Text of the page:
Paper Explained - Autoregressive Diffusion Models (Full Video Analysis)

Diffusion models have made large advances in recent months as a new type of generative models. This paper introduces Autoregressive Diffusion Models (ARDMs), which are a mix between autoregressive generative models and diffusion models. ARDMs are trained to be agnostic to the order of autoregressive decoding and give the user a dynamic tradeoff between speed and performance at decoding time. This paper applies ARDMs to both text and image data, and as an extension, the models can also be used to perform lossless compression.

OUTLINE:
0:00 - Intro & Overview
3:15 - Decoding Order in Autoregressive Models
6:15 - Autoregressive Diffusion Models
8:35 - Dependent and Independent Sampling
14:25 - Application to Character-Level Language Models
18:15 - How Sampling & Training Works
26:05 - Extension 1: Parallel Sampling
29:20 - Extension 2: Depth Upscaling
33:10 - Conclusion & Comments

Paper: [2110.02037] Autoregressive Diffusion Models

Abstract:
We introduce Autoregressive Diffusion Models (ARDMs), a model class encompassing and generalizing order-agnostic autoregressive models (Uria et al., 2014) and absorbing discrete diffusion (Austin et al., 2021), which we show are special cases of ARDMs under mild assumptions. ARDMs are simple to implement and easy to train. Unlike standard ARMs, they do not require causal masking of model representations, and can be trained using an efficient objective similar to modern probabilistic diffusion models that scales favourably to highly-dimensional data. At test time, ARDMs support parallel generation which can be adapted to fit any given generation budget. We find that ARDMs require significantly fewer steps than discrete diffusion models to attain the same performance. Finally, we apply ARDMs to lossless compression, and show that they are uniquely suited to this task. Contrary to existing approaches based on bits-back coding, ARDMs obtain compelling results not only on complete datasets, but also on compressing single data points. Moreover, this can be done using a modest number of network calls for (de)compression due to the model’s adaptable parallel generation.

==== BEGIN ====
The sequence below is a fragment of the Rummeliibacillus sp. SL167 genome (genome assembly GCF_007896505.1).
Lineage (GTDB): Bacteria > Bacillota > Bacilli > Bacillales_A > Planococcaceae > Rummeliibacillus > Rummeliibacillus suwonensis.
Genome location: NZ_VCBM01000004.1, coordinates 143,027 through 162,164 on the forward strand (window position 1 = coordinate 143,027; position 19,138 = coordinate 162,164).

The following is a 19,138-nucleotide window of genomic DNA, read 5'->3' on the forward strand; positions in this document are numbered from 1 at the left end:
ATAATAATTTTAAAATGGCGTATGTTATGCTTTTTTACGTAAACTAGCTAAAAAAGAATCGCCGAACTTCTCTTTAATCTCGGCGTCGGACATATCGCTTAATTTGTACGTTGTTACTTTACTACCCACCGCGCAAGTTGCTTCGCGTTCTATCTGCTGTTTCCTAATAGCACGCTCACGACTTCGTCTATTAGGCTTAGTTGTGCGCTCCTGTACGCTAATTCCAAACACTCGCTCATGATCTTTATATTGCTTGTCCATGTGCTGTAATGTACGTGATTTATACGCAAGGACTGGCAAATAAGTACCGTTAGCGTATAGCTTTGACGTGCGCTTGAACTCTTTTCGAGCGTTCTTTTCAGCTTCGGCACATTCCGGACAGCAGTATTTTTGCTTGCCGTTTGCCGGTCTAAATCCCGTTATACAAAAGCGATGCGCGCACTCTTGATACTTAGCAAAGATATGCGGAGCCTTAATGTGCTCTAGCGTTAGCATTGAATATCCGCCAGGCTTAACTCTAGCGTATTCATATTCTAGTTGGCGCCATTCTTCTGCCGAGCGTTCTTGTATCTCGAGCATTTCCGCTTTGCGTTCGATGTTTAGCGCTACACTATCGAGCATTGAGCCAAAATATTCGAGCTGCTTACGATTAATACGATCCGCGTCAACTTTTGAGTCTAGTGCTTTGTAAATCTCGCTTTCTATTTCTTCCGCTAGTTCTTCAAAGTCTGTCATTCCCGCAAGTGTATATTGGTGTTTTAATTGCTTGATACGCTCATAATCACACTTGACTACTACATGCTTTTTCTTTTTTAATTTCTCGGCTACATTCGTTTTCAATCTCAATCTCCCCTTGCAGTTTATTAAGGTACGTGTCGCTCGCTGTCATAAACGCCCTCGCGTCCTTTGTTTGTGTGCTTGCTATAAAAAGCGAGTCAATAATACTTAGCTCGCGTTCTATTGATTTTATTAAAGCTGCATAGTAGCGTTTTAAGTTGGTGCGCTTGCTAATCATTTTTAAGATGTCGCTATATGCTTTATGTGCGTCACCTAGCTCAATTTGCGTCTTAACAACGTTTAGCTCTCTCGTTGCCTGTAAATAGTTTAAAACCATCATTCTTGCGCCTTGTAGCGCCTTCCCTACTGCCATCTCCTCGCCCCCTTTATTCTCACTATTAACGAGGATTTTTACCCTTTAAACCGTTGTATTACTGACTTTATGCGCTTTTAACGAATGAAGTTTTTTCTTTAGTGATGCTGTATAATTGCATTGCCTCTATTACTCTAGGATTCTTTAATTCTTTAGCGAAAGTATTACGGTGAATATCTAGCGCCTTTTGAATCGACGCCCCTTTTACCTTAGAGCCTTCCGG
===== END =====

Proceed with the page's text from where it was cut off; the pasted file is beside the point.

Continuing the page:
Authors: Emiel Hoogeboom, Alexey A. Gritsenko, Jasmijn Bastings, Ben Poole, Rianne van den Berg, Tim Salimans